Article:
To mark David Bowie’s 69th birthday, a tale of gravy…
Over forty years ago, David Bowie demanded “Lay me place and bake me pie!”, not unreasonably in the circumstances, as he added, “I’m starving for me gravy!” We have all, I think, been there, as they say nowadays. I have certainly had gravy hankerings of my own, most recently this very morning. Oddly enough, the first stirrings of a gravy craving stole upon me shortly after I had finished my breakfast of eggy cornflakes and smokers’ poptarts. I left the house to take a turn around the duckpond over by the viaduct, and there came a constriction in my throat, a throbbing in the head, and a pang in the belly. Gravy, I thought, I’m starving for me gravy. I was unlikely to find any by the duckpond, so I wheeled about and set off in the opposite direction, towards the parade of shops.
Past the hatter’s and the haberdasher’s and the ironmonger’s there is a pie shop. To my dismay, I saw that its shutters were down, and there was no aroma of baking. I hammered my fists upon the shutters and screeched the words of David Bowie quoted above. Clearly gravy starvation was playing havoc with my common sense, for as I well knew, the pie shop did not have an in-store dining facility, so even had it been open I could not sensibly have demanded that my place be laid. I made such a din that the ironmonger came out of his shop, next door, to see what was afoot. He was armed with a sample of his ironmongery, a wrench or a crowbar, and who can blame him? I was hardly the picture of an upstanding citizen, in my gravy-famished hysteria. He dealt me a hefty thump on my cranium and used harsh words. Sprawled on the paving slabs, I gasped an apology for causing such a racket. I was about to explain that I was starving for me gravy when the ironmonger recognised me.
“Good grief, Stipendiary Landgrave Pursuivant to the County Infanta, it is you!” he cried, and immediately proceeded to mumble his own, fawning, apology, helping me to my feet and dusting me down as he did so.
“Unhand me, tradesperson!” I barked, “Just tell me why the pie shop is shut when I am in need of me gravy!”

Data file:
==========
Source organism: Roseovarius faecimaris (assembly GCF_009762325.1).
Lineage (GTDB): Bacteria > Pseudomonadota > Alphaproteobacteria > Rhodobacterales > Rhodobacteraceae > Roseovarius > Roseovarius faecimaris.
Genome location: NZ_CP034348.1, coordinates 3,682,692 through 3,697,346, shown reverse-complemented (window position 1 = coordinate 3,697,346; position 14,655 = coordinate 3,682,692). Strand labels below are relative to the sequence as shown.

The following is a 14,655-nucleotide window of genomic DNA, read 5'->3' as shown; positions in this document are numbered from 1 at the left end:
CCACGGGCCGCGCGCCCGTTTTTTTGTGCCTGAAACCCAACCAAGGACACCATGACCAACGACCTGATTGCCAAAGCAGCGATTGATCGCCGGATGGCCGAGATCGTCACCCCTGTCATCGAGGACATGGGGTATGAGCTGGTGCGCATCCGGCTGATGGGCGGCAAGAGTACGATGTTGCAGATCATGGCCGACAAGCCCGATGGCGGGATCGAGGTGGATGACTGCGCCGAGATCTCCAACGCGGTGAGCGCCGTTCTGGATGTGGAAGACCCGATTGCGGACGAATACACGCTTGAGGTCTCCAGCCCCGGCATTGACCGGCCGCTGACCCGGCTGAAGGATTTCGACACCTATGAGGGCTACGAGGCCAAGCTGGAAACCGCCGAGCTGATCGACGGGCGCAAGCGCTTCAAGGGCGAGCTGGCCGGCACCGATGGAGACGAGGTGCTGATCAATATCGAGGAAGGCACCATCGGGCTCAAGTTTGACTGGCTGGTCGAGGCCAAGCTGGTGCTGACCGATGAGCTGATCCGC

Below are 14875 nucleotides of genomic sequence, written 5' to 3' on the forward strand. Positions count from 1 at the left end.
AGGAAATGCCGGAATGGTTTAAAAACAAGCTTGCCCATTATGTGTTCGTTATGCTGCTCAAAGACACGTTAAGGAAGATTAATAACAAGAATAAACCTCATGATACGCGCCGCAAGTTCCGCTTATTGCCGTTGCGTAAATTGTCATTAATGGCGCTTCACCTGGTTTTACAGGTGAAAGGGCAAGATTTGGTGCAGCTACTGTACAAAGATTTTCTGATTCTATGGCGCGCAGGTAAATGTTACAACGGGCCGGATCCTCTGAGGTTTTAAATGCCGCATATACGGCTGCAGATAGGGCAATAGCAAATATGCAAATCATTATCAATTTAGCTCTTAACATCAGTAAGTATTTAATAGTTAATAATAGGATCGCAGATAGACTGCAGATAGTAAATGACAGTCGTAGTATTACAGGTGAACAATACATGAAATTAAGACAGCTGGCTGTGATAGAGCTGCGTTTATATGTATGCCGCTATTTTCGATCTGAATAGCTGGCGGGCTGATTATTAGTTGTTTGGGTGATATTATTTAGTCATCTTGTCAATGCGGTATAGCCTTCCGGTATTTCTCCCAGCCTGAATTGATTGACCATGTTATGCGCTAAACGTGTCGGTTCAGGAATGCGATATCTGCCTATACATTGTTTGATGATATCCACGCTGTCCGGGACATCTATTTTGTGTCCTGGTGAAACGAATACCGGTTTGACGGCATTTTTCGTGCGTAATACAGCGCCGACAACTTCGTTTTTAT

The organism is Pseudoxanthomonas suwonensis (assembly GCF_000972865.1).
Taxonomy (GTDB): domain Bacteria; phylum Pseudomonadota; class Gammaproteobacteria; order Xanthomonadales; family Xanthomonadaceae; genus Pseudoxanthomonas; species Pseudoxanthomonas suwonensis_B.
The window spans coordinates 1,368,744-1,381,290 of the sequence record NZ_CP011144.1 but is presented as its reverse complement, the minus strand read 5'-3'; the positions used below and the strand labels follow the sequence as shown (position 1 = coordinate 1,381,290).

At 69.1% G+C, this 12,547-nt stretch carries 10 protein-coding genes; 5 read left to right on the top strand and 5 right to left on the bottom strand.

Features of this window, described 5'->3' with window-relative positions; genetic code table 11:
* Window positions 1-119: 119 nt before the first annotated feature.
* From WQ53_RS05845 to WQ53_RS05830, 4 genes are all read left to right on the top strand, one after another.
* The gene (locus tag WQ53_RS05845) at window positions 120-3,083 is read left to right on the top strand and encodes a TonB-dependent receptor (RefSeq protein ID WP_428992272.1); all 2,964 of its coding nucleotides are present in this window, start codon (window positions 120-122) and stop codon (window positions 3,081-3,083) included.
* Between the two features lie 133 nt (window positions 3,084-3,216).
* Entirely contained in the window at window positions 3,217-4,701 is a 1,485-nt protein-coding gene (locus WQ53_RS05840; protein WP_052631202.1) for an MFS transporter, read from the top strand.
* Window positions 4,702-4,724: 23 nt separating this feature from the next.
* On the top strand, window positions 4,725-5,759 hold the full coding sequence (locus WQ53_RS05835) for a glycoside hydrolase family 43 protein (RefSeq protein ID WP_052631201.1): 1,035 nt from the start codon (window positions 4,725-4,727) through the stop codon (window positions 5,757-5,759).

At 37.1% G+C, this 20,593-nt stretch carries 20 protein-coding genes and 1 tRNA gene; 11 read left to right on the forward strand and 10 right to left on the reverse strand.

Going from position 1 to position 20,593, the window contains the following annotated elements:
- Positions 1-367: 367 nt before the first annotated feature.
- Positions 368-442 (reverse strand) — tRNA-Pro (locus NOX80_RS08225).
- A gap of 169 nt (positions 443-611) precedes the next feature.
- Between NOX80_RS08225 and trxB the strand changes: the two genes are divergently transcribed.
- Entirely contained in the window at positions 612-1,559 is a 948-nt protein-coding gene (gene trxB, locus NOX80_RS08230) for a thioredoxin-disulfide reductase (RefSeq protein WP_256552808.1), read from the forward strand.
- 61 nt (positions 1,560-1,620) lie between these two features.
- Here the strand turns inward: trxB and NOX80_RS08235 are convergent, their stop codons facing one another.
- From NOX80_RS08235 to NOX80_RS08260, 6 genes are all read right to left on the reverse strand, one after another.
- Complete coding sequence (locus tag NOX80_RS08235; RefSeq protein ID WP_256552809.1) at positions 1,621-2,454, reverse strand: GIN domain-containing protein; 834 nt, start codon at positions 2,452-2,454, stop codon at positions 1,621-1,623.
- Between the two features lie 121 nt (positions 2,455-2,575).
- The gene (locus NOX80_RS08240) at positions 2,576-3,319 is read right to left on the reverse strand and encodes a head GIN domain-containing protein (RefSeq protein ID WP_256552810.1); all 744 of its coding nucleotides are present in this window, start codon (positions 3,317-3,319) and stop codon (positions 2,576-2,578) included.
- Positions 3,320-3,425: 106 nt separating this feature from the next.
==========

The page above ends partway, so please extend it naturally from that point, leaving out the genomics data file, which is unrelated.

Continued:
By such direct questioning did I learn that the pie shop proprietor had taken leave of absence to attend an important festival in a neighbouring land. He had left at dawn, apparently, in a cabriolet, both his face and that of his horse daubed with cosmetics in the guise of Aladdin Sane. I had forgotten all about the Bowiethon.
With well-practised aristocratic disdain, I tossed a coin to the ironmonger and told him to return to his shop. Then I continued along the parade towards Old Mrs Sniggleby’s Dickensian Dining Parlour, a place of grease and spoons, only to discover that she too had left town, and for the same reason, though the urchin begging outside her door told me she was an aficionado of the Berlin trilogy, and had gone to the festival under Japanese influence, in a kimono, clutching her set of Brian Eno’s Oblique Strategies cards. I needed an oblique strategy of my own if I was going to get me gravy!
I decided to pop along to the palace, to call on the County Infanta. After all, I was her Stipendiary Landgrave Pursuivant, so I was always welcome. She was a tiny little thing, being an infanta, and I suspected she had not yet graduated to solid foods. That being the case, there might well be some gravy available. I bustled past the Serjeant-At-Arms and made straight for the palace kitchen. I did not expect to see the Infanta herself in these lowly skivvy’s quarters, but there she was, gurgling away, sitting in a tin can.
“I am about to feed Her Infantaness her elevenses,” said the cook, “Would you like some?”
I was appalled by the cook’s overfamiliar tone, but so gravy-deranged that I let it pass.
“I will if she’s having gravy!” I cried,
“No, when she’s sitting in her tin can I make her swallow a couple of protein pills,” said the cook.
Dammit. I could have tried pulling rank, but I was fraught and weary. I wolfed down some protein pills, reached over to the sideboard for a helmet, put the helmet on, and climbed in to the tin can next to the Infanta. Soon, thanks to the palace’s winch and pulley apparatus, we would be floating, far above the moon. There is no gravy on the moon.